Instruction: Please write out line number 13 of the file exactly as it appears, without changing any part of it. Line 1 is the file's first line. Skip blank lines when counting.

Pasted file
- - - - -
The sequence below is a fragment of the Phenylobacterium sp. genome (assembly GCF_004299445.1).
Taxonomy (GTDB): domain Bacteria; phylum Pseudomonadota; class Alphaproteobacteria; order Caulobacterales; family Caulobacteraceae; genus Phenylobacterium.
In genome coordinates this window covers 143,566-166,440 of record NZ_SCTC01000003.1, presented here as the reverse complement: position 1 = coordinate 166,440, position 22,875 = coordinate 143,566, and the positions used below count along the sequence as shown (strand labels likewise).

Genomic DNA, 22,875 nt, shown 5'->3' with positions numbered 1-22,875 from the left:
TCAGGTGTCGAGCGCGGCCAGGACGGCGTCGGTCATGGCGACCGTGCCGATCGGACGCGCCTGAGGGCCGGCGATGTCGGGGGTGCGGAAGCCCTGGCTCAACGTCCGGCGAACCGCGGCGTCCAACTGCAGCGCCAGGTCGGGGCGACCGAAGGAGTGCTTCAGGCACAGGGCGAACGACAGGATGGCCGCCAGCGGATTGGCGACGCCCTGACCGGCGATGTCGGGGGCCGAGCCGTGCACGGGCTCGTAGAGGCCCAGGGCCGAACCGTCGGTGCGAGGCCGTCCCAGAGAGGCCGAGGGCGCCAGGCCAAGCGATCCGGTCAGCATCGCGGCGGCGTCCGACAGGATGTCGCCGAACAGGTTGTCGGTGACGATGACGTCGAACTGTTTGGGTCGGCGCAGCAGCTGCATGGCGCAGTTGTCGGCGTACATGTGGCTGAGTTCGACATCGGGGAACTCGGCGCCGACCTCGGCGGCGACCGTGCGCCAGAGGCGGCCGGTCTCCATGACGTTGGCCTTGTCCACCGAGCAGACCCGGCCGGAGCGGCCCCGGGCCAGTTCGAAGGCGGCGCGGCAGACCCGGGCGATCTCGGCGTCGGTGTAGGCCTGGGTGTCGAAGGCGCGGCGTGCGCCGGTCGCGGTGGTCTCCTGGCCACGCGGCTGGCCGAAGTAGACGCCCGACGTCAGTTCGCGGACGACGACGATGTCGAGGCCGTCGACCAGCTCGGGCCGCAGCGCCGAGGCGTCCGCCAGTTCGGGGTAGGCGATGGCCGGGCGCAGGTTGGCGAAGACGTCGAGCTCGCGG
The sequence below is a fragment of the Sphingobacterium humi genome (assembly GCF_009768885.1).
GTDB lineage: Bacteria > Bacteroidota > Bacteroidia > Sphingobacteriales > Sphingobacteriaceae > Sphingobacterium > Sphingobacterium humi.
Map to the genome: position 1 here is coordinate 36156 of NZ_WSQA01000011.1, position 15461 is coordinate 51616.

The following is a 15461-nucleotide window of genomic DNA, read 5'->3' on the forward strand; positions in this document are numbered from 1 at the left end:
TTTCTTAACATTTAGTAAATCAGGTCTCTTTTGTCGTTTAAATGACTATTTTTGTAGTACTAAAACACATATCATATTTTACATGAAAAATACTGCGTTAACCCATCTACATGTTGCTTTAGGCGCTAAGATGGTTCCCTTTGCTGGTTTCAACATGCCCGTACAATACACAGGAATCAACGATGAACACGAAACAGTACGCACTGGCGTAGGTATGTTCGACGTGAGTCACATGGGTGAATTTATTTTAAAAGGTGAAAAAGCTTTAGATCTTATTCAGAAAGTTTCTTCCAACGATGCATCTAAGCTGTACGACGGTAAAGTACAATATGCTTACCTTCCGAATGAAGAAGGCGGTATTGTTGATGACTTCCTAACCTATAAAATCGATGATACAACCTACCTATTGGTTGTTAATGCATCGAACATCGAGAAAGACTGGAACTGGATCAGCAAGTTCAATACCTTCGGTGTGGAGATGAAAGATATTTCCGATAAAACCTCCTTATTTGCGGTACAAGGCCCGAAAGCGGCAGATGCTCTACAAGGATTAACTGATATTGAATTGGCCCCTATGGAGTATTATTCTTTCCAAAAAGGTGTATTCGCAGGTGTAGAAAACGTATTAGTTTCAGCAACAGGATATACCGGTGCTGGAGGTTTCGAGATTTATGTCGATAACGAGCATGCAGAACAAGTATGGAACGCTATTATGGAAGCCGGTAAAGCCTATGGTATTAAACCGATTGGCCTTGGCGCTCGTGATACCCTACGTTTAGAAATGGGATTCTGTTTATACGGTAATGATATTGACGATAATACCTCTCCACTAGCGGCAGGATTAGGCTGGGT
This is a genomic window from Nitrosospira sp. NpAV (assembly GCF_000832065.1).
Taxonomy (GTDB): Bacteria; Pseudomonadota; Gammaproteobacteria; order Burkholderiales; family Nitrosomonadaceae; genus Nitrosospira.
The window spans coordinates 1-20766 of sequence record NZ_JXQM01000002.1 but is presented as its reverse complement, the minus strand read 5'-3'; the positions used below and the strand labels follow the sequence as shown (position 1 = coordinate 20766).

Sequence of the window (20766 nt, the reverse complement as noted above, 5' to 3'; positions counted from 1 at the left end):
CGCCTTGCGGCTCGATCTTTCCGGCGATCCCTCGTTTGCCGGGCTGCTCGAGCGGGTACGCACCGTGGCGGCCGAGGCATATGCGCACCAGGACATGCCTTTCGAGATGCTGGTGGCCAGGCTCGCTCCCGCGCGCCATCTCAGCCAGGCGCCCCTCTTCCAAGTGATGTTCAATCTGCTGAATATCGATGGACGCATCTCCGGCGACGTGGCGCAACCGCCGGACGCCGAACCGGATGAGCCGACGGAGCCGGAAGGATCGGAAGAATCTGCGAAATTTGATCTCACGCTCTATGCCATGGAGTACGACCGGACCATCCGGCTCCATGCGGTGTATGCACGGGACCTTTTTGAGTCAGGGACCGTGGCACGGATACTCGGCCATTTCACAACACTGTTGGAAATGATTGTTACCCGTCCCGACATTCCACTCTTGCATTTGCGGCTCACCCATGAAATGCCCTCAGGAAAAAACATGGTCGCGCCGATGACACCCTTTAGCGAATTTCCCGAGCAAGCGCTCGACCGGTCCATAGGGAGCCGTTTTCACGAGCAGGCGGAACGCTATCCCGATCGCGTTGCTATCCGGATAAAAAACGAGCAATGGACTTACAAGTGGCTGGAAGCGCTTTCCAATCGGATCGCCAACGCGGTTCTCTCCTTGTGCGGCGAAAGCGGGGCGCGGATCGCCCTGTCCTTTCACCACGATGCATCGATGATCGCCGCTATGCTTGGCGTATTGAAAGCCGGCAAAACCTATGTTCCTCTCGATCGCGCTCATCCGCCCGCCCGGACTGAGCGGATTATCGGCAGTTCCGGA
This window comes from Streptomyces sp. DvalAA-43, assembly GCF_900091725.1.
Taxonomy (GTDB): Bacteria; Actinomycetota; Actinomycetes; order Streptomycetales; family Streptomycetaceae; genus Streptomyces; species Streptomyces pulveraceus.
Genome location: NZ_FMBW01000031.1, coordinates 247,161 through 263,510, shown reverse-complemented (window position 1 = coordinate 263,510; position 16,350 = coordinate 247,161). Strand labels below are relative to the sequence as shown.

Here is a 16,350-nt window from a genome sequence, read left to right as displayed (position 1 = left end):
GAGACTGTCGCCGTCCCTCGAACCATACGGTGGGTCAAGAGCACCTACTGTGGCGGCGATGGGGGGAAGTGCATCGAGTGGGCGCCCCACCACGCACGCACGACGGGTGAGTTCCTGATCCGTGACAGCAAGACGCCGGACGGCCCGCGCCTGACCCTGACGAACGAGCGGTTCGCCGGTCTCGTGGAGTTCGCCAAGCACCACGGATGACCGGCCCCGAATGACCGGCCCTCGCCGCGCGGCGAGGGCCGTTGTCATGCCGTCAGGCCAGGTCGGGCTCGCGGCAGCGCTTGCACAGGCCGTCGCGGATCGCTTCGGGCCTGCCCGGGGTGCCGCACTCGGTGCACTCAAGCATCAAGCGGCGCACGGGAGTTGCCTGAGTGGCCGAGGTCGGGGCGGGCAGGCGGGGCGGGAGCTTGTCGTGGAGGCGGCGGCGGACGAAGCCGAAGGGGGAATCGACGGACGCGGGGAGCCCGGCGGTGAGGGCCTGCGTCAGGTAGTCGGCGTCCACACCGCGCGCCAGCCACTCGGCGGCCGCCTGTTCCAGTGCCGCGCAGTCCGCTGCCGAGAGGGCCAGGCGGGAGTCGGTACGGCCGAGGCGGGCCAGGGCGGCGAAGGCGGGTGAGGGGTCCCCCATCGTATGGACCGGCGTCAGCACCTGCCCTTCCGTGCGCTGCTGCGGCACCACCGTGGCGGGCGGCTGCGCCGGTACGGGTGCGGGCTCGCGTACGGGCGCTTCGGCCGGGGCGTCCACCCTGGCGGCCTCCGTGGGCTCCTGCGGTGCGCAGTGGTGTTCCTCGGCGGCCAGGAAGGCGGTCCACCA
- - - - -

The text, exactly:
The window spans coordinates 1-20766 of sequence record NZ_JXQM01000002.1 but is presented as its reverse complement, the minus strand read 5'-3'; the positions used below and the strand labels follow the sequence as shown (position 1 = coordinate 20766).